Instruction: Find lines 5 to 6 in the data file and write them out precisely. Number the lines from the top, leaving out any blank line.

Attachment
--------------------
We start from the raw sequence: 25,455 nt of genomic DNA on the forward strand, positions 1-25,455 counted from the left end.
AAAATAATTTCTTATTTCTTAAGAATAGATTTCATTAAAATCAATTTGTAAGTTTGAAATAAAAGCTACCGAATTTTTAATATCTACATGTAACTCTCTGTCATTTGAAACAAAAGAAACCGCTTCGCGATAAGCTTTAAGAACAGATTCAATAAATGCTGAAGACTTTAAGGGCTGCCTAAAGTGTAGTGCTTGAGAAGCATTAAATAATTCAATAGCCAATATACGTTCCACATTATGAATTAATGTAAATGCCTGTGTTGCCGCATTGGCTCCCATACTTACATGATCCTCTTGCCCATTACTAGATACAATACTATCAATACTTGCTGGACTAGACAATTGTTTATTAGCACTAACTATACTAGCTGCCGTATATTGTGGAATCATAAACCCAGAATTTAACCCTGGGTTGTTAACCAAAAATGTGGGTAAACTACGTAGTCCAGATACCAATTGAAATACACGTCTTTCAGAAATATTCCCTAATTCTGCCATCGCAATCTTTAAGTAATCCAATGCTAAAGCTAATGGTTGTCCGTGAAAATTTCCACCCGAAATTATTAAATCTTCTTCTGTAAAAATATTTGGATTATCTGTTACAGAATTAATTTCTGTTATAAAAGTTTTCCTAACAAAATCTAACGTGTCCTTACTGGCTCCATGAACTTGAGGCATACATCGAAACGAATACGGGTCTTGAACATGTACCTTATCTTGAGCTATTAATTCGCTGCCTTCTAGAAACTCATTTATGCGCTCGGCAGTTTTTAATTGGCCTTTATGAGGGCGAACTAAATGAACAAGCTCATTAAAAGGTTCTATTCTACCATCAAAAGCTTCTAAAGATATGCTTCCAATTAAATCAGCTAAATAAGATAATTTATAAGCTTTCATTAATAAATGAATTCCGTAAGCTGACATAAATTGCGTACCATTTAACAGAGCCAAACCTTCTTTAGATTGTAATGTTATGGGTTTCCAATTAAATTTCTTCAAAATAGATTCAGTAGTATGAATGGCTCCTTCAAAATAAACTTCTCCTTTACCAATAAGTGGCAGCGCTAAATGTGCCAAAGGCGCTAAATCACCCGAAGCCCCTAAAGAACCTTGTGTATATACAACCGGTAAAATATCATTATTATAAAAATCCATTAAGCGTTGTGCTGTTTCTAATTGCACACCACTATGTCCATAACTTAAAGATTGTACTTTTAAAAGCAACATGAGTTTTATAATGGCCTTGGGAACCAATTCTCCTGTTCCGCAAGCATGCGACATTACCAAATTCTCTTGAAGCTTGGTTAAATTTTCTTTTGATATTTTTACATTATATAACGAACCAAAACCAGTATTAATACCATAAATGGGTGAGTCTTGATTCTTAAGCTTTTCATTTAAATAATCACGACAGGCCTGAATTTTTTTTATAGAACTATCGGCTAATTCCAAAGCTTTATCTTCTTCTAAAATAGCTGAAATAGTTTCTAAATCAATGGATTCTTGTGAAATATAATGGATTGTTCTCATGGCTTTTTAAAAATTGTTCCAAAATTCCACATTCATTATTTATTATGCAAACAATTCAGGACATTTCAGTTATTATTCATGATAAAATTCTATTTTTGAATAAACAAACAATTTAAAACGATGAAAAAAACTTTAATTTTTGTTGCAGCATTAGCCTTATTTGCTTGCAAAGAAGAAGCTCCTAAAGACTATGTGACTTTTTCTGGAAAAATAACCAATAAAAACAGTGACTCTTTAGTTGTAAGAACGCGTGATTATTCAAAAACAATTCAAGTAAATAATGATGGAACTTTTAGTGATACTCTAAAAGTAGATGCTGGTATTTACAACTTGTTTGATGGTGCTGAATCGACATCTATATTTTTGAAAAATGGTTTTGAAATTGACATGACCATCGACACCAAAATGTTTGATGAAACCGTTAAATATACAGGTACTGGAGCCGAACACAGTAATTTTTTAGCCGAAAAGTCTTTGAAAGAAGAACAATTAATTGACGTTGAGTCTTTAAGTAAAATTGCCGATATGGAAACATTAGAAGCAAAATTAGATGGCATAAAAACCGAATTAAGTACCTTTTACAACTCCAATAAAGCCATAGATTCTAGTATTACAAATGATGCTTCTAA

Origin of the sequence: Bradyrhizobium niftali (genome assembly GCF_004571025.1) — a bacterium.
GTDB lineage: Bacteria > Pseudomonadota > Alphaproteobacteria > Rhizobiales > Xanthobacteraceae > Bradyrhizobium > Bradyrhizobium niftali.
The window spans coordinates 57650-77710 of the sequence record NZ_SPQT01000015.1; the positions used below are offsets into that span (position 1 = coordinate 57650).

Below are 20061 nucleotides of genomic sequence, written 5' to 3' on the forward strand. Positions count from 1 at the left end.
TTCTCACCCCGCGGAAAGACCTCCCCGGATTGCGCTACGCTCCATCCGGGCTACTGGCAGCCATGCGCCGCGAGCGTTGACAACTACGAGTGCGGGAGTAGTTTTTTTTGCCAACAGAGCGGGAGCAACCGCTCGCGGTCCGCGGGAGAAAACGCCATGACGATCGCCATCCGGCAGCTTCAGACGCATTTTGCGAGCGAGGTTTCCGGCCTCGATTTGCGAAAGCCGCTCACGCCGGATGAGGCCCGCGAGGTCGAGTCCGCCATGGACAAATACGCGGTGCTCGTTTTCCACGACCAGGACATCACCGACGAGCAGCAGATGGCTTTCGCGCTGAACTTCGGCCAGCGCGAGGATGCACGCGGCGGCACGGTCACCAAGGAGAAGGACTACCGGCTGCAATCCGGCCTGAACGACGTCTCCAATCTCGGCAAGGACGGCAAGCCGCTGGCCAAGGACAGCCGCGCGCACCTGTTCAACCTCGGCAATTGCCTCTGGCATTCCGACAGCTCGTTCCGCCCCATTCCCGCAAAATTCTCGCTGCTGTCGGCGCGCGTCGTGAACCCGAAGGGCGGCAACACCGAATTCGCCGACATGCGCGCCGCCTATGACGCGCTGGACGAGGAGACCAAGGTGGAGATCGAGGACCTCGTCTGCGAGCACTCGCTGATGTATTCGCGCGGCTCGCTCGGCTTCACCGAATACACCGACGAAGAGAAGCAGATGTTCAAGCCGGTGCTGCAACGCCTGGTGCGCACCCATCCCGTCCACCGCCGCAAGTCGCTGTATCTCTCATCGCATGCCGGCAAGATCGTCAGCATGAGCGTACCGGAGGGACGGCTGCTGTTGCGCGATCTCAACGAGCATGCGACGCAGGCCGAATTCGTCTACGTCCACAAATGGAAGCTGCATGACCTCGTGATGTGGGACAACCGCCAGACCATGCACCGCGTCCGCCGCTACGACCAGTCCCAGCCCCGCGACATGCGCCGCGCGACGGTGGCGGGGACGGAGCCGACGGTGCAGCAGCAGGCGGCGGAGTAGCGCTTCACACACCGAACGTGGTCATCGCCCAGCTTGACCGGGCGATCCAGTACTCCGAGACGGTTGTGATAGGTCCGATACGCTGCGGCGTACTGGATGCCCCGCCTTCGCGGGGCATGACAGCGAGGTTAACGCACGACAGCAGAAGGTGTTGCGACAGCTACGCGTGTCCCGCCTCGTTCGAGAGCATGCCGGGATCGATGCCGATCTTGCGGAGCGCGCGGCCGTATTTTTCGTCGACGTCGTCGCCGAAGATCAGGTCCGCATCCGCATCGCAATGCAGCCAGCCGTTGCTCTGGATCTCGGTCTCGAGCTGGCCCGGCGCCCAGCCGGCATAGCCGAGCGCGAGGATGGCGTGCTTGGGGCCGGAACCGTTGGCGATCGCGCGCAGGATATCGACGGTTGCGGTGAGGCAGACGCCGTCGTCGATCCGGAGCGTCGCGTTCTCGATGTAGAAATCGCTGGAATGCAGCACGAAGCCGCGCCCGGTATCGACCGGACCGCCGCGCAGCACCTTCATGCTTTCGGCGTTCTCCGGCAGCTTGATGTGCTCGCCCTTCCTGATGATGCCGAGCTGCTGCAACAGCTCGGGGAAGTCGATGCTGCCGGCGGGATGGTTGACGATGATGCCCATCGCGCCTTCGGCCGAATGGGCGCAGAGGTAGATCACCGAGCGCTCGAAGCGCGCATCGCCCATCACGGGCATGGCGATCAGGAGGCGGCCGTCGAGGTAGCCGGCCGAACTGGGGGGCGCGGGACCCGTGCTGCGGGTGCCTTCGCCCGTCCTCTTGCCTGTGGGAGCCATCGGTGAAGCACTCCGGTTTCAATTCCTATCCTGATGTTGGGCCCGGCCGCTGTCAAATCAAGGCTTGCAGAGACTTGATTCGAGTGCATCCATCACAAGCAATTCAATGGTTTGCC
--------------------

The window spans coordinates 57650-77710 of the sequence record NZ_SPQT01000015.1; the positions used below are offsets into that span (position 1 = coordinate 57650).

Below are 20061 nucleotides of genomic sequence, written 5' to 3' on the forward strand. Positions count from 1 at the left end.